With perfect understanding of all the factors and their influence on survival, plus whatever factors are yet to be identified, one could construct a formula giving the exact probability of survival from cardiac arrest. Such a global formula would be of academic interest and could help to understand variance (the difference between predicted survival and what actually occurs) in the formula and thereby allow exploration of additional predictive factors. A global formula would also allow family members to understand why a loved one did not survive cardiac arrest. In terms of system performance, however, a more meaningful formula would be one that focuses on factors that can be readily changed or influenced by community decisions. Of all 50 factors, the patient and event factors are set in stone. They are largely determined by fate or circumstances and not easily altered by EMS programmatic structure or therapeutic decisions at the scene. It is not possible to alter ones gender and not much can be done at the time of arrest to change body mass index or co-morbid factors. Similarly whether the collapse is witnessed and the rhythm at the time of arrest are hardly factors that one has control over. Such is not the case with system and therapy factors. These are directly determined by the type of EMS system and the multitude of decisions made by administrators, medical directors, and personnel at the scene.
A system and therapy focused survival formula would allow a community to instantly visualize where it succeeds or falls short. This formula would contain all the known system and therapy factors that determine survival from witnessed VF. Actually such a list is rather short. There is the time to CPR, the time to defibrillation, the interaction of CPR and defibrillation, timely and skilled paramedic care, and the institution of hypothermia for patients who achieve a pulse and blood pressure but do not wake up. These five factors are determinants of survival. All other factors are contributory factors in that they indirectly lead to improved survival. Iíve arbitrarily set the highest likely survival rate for any community as 50%. This is not an absolute ceiling and as better therapy and methods of delivery are derived this rate may be set higher. But for now the best systems in the United States (Seattle, King County, and Rochester, MN) report 46% survival rates for witnessed VF.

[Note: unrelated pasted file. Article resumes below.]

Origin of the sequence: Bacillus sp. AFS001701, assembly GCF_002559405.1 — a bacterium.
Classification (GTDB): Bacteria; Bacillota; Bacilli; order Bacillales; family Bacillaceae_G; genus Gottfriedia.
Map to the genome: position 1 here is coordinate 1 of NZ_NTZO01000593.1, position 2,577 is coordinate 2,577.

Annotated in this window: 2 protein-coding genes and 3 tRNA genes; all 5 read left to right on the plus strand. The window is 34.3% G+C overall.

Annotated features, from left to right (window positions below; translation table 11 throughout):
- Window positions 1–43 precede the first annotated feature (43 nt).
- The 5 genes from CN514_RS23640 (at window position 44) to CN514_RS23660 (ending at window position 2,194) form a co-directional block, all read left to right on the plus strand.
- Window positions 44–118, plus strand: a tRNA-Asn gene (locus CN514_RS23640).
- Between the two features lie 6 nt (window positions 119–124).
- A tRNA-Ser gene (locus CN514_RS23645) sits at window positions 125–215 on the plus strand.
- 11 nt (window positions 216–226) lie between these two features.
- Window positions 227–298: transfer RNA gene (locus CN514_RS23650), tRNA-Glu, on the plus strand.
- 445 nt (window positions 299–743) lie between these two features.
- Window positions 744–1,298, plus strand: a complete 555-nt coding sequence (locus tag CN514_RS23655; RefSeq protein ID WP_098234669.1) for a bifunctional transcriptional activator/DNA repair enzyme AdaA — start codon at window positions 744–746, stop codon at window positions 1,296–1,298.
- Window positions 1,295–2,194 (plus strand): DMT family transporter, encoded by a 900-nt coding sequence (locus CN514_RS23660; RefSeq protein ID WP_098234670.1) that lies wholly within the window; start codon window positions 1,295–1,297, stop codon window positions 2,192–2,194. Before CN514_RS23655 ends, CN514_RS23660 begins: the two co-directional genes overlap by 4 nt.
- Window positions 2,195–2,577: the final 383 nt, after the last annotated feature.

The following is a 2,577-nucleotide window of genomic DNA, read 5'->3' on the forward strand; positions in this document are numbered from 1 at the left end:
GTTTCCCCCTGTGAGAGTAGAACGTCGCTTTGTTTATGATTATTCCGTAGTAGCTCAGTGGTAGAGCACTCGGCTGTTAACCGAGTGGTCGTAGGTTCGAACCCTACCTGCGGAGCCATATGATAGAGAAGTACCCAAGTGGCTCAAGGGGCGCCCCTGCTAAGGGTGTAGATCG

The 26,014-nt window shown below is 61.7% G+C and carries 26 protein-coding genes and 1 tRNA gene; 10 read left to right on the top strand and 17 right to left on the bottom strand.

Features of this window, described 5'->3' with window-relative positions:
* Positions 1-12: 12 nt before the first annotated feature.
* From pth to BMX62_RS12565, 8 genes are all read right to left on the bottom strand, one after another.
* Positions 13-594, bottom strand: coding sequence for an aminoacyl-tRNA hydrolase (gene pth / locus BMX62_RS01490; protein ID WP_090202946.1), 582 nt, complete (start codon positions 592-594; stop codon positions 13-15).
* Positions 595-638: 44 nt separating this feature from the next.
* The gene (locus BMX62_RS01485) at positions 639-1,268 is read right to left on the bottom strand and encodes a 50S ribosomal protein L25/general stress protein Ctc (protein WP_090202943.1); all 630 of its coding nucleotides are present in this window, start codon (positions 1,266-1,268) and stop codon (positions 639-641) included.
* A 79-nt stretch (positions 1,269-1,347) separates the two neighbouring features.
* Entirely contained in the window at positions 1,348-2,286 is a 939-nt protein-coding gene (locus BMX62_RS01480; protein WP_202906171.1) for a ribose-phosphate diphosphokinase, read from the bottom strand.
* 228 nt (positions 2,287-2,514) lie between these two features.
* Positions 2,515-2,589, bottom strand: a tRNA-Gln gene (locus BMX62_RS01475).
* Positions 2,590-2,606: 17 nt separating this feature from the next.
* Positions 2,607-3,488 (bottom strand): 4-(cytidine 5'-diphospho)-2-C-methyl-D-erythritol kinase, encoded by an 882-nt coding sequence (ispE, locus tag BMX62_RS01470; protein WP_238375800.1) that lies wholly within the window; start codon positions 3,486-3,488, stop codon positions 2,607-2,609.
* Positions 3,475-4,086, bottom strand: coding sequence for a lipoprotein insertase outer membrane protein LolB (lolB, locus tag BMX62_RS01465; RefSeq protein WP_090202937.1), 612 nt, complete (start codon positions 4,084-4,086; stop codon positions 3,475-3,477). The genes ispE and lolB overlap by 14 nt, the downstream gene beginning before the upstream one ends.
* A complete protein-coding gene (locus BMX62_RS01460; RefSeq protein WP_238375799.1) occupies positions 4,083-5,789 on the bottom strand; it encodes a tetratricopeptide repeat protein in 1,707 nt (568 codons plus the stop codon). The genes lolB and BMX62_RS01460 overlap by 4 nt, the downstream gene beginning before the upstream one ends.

The following formula is admittedly a model and generalization and is based on a moderate amount of science combined with a fair amount of conjecture and estimate. Even if the formula is inexact, its thrust should be clear. With these qualifications in mind, here is how the formula might look:
Likelihood of survival from witnessed VF (maximum of 50%) is the average time to CPR (scored as follows: 15% for 4 minutes, 10% for 5 minutes, 5% for 6 minutes) plus the average time to first shock (scored as follows: 20% for 6 minutes, 15% for 7 minutes, 10% for 8 minutes, 5% for 9 minutes) plus 5% for carefully monitored interaction of CPR and defibrillation minimizing the time without CPR, plus 5% for timely delivery of skilled paramedic care, plus 5% if hypothermia is started within 2 hours of collapse in greater than 50% of cases. The times to CPR and defibrillation are the times from collapse to each of these interventions. They are not response times or time to scene. When bystanders begin CPR this time is arbitrarily designated as 50% of the interval from 911 pick-up to first-in unit at the address. According to this formula King County would receive 20% for CPR, 15% for defibrillation, 5% for interaction of CPR and defibrillation, 5% for timely and skilled paramedic care, and 0% for hypothermia -- total equals 45% -- spot on with the current survival rate. The interaction of CPR and defibrillation refers to the timing and sequence of defibrillation as well as the quality of CPR and defibrillation. New recording monitors can now accurately monitor the quality of CPR. Hypothermia is only beginning to become standard of care in King County as of 2007.